The inevitable question is, Why? Why do horror audiences seek to experience something that in all rights should be unpleasant? Critics of the genre were quick to assume the worst; condemning horror audiences “along these lines, either you identify with the slasher—you’d like to have a razor sharp, foot-long machete in your hand as well—or you identify with the worthless victim whose spectacular dismemberment becomes the death you too merit” (Crane, 1994, p.3). This argument essentially boils down to that there is a mental deficiency of one kind or another in horror fans, and has been taken up by many researchers as the quintessential answer (cf. Hoffner & Levine, 2005; Straube et. al, 2010; Tamborini, Stiff and Heidel, 1990; Tudor, 1997). All of these researchers have utilized an operational definition of horror based on it violence alone. This seems fair enough given the trend in horror film and literature, but it is never explained why other genres that depict violence seem to get a social stamp of approval and horror does not.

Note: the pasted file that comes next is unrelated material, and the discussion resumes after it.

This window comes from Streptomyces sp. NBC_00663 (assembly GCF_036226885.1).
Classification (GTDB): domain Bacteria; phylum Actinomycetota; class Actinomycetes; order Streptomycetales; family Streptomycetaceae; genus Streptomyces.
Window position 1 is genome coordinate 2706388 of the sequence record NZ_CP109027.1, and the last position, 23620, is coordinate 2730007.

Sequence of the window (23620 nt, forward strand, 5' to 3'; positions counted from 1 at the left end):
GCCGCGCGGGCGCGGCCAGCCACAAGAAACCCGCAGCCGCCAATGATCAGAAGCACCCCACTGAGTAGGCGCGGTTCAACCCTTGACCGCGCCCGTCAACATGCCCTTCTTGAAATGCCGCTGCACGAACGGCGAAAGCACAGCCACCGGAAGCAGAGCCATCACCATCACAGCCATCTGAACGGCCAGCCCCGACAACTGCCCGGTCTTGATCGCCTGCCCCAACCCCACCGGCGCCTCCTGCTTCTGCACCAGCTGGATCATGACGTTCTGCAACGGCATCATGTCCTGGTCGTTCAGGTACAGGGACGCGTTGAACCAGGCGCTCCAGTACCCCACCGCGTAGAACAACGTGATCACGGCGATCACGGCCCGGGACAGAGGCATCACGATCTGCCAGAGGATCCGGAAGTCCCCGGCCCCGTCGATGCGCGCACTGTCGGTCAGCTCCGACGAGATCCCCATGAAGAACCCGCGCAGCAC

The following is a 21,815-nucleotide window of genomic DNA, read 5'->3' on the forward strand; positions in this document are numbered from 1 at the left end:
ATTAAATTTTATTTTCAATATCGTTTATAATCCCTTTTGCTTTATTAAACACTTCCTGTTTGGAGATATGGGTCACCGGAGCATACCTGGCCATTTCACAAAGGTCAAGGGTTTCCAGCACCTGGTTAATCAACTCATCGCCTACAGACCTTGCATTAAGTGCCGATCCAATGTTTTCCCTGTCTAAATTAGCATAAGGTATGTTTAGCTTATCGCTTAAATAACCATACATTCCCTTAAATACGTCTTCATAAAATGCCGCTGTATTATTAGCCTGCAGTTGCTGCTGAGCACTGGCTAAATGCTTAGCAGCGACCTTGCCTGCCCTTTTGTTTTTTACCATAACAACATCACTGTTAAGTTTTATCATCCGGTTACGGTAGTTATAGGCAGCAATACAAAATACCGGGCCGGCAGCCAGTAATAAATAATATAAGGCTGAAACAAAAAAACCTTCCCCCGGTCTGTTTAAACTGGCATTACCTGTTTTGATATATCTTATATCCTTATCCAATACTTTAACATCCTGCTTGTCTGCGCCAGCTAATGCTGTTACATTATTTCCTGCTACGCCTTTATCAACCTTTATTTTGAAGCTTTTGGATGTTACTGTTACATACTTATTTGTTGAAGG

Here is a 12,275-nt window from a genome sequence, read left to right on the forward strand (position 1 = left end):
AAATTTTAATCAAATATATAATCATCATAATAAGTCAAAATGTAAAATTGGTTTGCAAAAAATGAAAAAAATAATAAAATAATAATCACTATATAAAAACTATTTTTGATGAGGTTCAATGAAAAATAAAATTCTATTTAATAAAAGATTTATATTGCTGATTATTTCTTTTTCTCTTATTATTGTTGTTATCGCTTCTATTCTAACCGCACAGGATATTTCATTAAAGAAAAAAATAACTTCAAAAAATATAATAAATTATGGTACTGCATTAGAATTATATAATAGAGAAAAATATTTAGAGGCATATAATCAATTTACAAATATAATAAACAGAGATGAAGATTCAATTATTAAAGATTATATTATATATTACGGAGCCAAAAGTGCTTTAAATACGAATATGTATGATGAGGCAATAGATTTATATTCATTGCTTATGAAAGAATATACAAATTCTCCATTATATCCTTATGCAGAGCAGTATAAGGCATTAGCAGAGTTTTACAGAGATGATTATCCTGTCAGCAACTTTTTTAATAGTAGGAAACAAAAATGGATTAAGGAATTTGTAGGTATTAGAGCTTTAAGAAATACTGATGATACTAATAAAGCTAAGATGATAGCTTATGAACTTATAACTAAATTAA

One researcher in particular, Jonathan Crane, looks into this very question, and attempts to explore the need for the brinkmanship portrayal of violence in the genre. In regards to the social acceptance of horror violence, Crane (1994) said “It is not violence per se that render the contemporary horror film a distasteful read. It is the nihilistic content in which the violence occurs that makes the horror film irredeemable. Violence in the contemporary shocker is never redemptive, revelatory, logical, or climactic (it does not resolve conflicts)” (p.4).  While this answer explains the social stigma of horror and it unacceptability it still does not answer why people would want to experience this.  Crane’s argument is that horror is an answer to our zeitgeist. The nihilism espoused in horror violence is a response to the way the future is presented to us. The future is presented as the “end times…heralded by a diverse set of calamitous phenomena” and that “the future belongs to nothing and no one. The only possible future is one lived by resigned individuals whose sole link to one another is the sure knowledge that we are all equally damned.” (Crane, 1994, p.6)  He makes the argument that when the possibility of being shot while at your local school or fast-food restaurant are all too real, or that the very food you eat is going to kill you; then it is no wonder why films of yester-year are not scary any more. With this in mind Crane (1994) sums up his argument by stating: